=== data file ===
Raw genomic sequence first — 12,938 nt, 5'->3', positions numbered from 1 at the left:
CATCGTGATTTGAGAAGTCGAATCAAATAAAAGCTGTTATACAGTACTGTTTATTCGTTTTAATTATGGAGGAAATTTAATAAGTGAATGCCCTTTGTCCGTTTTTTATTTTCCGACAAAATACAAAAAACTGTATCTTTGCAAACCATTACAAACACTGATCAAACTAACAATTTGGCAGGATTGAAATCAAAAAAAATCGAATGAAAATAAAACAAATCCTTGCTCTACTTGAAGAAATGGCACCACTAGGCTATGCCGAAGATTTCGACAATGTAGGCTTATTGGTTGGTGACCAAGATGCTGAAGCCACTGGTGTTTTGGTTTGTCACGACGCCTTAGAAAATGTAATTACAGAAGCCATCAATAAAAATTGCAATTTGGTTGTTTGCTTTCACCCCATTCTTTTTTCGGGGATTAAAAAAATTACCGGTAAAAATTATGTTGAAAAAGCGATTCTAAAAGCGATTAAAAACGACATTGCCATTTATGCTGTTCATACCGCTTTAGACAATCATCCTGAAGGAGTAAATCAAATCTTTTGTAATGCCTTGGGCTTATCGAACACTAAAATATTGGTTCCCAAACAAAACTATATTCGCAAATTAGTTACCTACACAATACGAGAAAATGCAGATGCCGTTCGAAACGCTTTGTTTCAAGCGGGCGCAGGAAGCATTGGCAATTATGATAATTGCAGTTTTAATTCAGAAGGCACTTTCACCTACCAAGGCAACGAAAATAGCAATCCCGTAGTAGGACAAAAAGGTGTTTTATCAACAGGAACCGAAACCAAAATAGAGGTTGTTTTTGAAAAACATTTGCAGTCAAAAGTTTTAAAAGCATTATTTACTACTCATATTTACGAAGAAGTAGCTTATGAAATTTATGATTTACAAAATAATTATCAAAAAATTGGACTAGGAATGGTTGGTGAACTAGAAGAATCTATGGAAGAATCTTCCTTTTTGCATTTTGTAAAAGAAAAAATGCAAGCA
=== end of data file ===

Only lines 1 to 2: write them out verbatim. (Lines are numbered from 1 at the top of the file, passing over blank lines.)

Raw genomic sequence first — 12,938 nt, 5'->3', positions numbered from 1 at the left:
CATCGTGATTTGAGAAGTCGAATCAAATAAAAGCTGTTATACAGTACTGTTTATTCGTTTTAATTATGGAGGAAATTTAATAAGTGAATGCCCTTTGTCCGTTTTTTATTTTCCGACAAAATACAAAAAACTGTATCTTTGCAAACCATTACAAACACTGATCAAACTAACAATTTGGCAGGATTGAAATCAAAAAAAATCGAATGAAAATAAAACAAATCCTTGCTCTACTTGAAGAAATGGCACCACTAGGCTATGCCGAAGATTTCGACAATGTAGGCTTATTGGTTGGTGACCAAGATGCTGAAGCCACTGGTGTTTTGGTTTGTCACGACGCCTTAGAAAATGTAATTACAGAAGCCATCAATAAAAATTGCAATTTGGTTGTTTGCTTTCACCCCATTCTTTTTTCGGGGATTAAAAAAATTACCGGTAAAAATTATGTTGAAAAAGCGATTCTAAAAGCGATTAAAAACGACATTGCCATTTATGCTGTTCATACCGCTTTAGACAATCATCCTGAAGGAGTAAATCAAATCTTTTGTAATGCCTTGGGCTTATCGAACACTAAAATATTGGTTCCCAAACAAAACTATATTCGCAAATTAGTTACCTACACAATACGAGAAAATGCAGATGCCGTTCGAAACGCTTTGTTTCAAGCGGGCGCAGGAAGCATTGGCAATTATGATAATTGCAGTTTTAATTCAGAAGGCACTTTCACCTACCAAGGCAACGAAAATAGCAATCCCGTAGTAGGACAAAAAGGTGTTTTATCAACAGGAACCGAAACCAAAATAGAGGTTGTTTTTGAAAAACATTTGCAGTCAAAAGTTTTAAAAGCATTATTTACTACTCATATTTACGAAGAAGTAGCTTATGAAATTTATGATTTACAAAATAATTATCAAAAAATTGGACTAGGAATGGTTGGTGAACTAGAAGAATCTATGGAAGAATCTTCCTTTTTGCATTTTGTAAAAGAAAAAATGCAAGCA